Research shows reading classic literature can improve personal ethics

February 3, 2009

( -- A team of researchers, including John Johnson, professor of psychology at Penn State DuBois, have discovered that literature may inspire readers to be ethical members of society. "As an evolutionary psychologist," said Johnson, "I am especially interested in the impact of literature on the emotions of the reader, and in what function these emotions serve."

Johnson and fellow psychologist, Dan Kruger from the University of Michigan, teamed up with English professors Joe Carroll from the University of Missouri and John Gottschall from Washington and Jefferson College to complete this research and draft an article on their findings. Their article, "Hierarchy in the Library: Egalitarian Dynamics in Victorian Novels," appeared in the December issue of Evolutionary Psychology.

Johnson said human nature is constantly expressed in literary works. Beneath the story line there are often subtle social messages. Concentrating on 19th century British novels, the team found that readers vicariously participate in a world that resembles the social dynamics of hunter-gatherer societies. The data confirms that the protagonists in these stories exhibit good morals and behavior, while the antagonists demonstrate status-seeking and dominant behavior. Johnson and his colleagues believe the classic good guy/bad guy tales appeal to readers in specific ways.

“We were not surprised to find that protagonists evoked feelings of fondness and admiration, while protagonists aroused feelings of anger and contempt,” Johnson said. “But two deeper questions are, first, what is it about good guys and bad guys that stir up different feelings in the reader, and, second, what is the purpose of literature that arouses these feelings? Our data indicate that readers like protagonists because they have more mild-mannered personalities and are motivated by a desire to help others and build alliances. Antagonists, on the other hand, are disliked because they are more aggressive and are motivated by self-interest, by the acquisition of personal wealth, power, and prestige. We believe that the purpose of this kind of literature is to activate emotions that encourage people to engage in ethical behaviour in real life.”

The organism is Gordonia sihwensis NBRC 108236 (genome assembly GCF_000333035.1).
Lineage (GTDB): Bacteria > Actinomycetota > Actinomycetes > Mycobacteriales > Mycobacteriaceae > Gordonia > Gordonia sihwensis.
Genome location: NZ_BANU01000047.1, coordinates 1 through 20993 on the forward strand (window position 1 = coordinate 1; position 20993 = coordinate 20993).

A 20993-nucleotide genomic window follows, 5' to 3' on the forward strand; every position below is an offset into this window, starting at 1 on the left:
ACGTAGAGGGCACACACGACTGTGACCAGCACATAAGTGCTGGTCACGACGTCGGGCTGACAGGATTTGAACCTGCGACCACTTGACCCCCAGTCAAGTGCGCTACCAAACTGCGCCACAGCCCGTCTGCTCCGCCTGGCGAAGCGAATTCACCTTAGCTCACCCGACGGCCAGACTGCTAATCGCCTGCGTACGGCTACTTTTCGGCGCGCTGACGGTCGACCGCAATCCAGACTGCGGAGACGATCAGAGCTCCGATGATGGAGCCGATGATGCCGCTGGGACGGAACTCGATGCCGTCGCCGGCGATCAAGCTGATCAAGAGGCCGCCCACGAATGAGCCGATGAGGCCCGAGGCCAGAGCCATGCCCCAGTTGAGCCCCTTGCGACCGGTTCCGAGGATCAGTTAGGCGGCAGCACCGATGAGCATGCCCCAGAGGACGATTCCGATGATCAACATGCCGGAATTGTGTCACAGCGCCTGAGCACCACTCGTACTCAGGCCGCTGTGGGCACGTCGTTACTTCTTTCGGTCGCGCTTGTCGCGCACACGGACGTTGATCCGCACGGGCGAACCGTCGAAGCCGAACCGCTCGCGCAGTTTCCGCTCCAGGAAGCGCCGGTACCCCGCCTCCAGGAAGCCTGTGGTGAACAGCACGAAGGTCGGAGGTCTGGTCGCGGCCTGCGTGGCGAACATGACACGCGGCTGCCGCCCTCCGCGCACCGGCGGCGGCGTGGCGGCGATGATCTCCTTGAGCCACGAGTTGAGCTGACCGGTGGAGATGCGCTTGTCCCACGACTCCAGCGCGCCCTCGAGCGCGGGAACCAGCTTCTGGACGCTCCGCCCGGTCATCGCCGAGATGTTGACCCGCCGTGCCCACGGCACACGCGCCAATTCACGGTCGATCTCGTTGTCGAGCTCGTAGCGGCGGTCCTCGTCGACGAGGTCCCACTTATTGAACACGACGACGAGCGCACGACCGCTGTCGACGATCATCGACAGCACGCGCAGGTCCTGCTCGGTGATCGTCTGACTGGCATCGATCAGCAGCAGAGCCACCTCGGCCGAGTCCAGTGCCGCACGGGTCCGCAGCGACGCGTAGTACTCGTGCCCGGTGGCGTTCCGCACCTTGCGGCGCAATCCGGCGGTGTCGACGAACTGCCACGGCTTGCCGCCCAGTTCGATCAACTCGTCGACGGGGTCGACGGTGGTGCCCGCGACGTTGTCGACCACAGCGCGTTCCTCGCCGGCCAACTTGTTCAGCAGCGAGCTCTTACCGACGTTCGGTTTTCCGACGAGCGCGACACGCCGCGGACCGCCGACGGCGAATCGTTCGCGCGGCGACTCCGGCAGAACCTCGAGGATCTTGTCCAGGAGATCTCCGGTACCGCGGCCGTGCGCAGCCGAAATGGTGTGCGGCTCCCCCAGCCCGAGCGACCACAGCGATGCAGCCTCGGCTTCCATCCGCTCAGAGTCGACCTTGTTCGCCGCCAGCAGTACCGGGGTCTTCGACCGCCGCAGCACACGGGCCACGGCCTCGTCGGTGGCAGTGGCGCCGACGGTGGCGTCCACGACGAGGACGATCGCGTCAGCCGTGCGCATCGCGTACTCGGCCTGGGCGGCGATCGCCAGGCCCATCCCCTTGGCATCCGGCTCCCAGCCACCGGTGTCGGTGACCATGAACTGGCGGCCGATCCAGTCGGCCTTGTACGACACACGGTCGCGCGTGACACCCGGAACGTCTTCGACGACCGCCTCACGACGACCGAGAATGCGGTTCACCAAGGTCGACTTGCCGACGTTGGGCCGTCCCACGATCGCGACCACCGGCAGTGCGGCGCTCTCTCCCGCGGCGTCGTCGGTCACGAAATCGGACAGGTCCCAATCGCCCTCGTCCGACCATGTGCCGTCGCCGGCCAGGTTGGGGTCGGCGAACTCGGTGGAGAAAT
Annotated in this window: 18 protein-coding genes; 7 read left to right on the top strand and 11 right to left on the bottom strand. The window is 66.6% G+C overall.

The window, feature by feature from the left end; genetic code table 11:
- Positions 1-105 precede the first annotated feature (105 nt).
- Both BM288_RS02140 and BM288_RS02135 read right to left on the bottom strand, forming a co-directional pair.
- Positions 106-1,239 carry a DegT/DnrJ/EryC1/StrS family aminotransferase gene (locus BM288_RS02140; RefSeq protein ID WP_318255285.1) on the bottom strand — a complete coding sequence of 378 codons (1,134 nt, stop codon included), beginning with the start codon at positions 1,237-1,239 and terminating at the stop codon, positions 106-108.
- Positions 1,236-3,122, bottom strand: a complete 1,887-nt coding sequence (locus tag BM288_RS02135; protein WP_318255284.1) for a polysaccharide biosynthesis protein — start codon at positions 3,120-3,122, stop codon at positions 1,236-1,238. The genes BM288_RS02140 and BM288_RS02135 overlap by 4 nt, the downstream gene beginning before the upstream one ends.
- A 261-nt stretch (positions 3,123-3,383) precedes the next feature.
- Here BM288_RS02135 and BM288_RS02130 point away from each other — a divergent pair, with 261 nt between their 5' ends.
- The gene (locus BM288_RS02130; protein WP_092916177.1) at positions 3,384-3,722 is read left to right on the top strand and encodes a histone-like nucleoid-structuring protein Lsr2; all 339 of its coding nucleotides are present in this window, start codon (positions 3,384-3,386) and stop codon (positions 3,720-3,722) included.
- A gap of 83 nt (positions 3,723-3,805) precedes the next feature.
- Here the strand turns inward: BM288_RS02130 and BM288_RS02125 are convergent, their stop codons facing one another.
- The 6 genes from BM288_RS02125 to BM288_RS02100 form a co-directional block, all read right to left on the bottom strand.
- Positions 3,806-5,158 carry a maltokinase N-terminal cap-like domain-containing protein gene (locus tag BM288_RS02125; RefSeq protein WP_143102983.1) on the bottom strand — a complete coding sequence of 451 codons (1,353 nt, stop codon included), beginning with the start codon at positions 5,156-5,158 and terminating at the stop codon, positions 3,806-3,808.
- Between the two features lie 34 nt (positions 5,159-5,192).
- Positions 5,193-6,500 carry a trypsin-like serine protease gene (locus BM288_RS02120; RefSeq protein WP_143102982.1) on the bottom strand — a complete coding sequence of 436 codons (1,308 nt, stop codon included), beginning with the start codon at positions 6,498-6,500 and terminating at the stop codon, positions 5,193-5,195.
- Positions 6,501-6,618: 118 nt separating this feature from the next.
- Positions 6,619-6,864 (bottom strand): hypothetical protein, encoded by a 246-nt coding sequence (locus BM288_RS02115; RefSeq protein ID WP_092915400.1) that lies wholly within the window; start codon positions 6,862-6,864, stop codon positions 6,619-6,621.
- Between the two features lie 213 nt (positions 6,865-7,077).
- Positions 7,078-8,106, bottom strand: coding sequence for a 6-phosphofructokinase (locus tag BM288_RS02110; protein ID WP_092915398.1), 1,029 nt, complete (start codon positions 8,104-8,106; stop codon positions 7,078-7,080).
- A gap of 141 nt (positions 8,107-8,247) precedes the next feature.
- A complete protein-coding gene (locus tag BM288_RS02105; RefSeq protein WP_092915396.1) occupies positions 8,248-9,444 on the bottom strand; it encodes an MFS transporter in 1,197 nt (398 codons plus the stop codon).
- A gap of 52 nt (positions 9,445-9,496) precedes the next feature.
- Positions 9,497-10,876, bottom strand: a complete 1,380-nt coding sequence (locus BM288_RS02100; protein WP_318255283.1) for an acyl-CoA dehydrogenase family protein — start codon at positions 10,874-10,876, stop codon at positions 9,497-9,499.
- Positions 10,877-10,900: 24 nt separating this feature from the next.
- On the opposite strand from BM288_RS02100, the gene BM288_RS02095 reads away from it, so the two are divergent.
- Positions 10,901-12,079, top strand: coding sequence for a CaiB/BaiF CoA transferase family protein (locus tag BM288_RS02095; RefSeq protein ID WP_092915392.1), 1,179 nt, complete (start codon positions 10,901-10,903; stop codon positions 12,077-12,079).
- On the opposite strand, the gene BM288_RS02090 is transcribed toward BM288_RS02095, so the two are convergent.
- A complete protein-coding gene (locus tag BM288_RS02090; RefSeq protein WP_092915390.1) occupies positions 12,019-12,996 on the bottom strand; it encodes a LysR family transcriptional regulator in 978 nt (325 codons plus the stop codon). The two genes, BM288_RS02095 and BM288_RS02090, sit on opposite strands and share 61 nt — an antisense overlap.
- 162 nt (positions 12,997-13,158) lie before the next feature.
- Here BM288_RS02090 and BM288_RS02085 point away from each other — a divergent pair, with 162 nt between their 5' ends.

To reach this conclusion, Johnson and his colleagues departed from traditional methods of literary studies and adopted a scientific approach. They gathered literary character ratings from more than 500 literary scholars, and tested specific hypothesises about Victorian novels.

Their article can be found at .

Provided by Pennsylvania State University

Explore further: Bringing a literary train to life with a 3-D printer

Related Stories

Bringing a literary train to life with a 3-D printer

February 17, 2015

When readers describe the experience of a great novel, they might say the story "leaps off the page." But for assistant professor of French Morgane Cadieu, that phrase took on new meaning last fall when she and three of her ...

First steps towards "Experimental Literature 2.0"

April 21, 2014

As part of a student's thesis, the Laboratory of Digital Humanities at EPFL has developed an application that aims at rearranging literary works by changing their chapter order. "The human simulation" a saga written by the ...

Recommended for you

The hand and foot of Homo naledi

October 6, 2015

The second set of papers related to the remarkable discovery of Homo naledi, a new species of human relative, have been published in scientific journal, Nature Communications, on Tuesday, 6 October 2015.

Who you gonna trust? How power affects our faith in others

October 6, 2015

One of the ongoing themes of the current presidential campaign is that Americans are becoming increasingly distrustful of those who walk the corridors of power – Exhibit A being the Republican presidential primary, in which ...

The dark side of Nobel prizewinning research

October 4, 2015

Think of the Nobel prizes and you think of groundbreaking research bettering mankind, but the awards have also honoured some quite unhumanitarian inventions such as chemical weapons, DDT and lobotomies.

How much for that Nobel prize in the window?

October 3, 2015

No need to make peace in the Middle East, resolve one of science's great mysteries or pen a masterpiece: the easiest way to get yourself a Nobel prize may be to buy one.


Adjust slider to filter visible comments by rank

Display comments: newest first

not rated yet Feb 03, 2009
Does this mean that people who watch anime or read comics will have worse ethics? After all, the line between good and bad can be blurred there. There are plenty of tales where a guy murders a crapload of people to save his family.

Righteous? Or treacherous?

Indeed, sometimes the entire point of the art is to make you question the givens in life
not rated yet Feb 04, 2009
"Righteous? Or treacherous?"
In agreement, and what about that favored book the bible?

Please sign in to add a comment. Registration is free, and takes less than a minute. Read more

Click here to reset your password.
Sign in to get notified via email when new comments are made.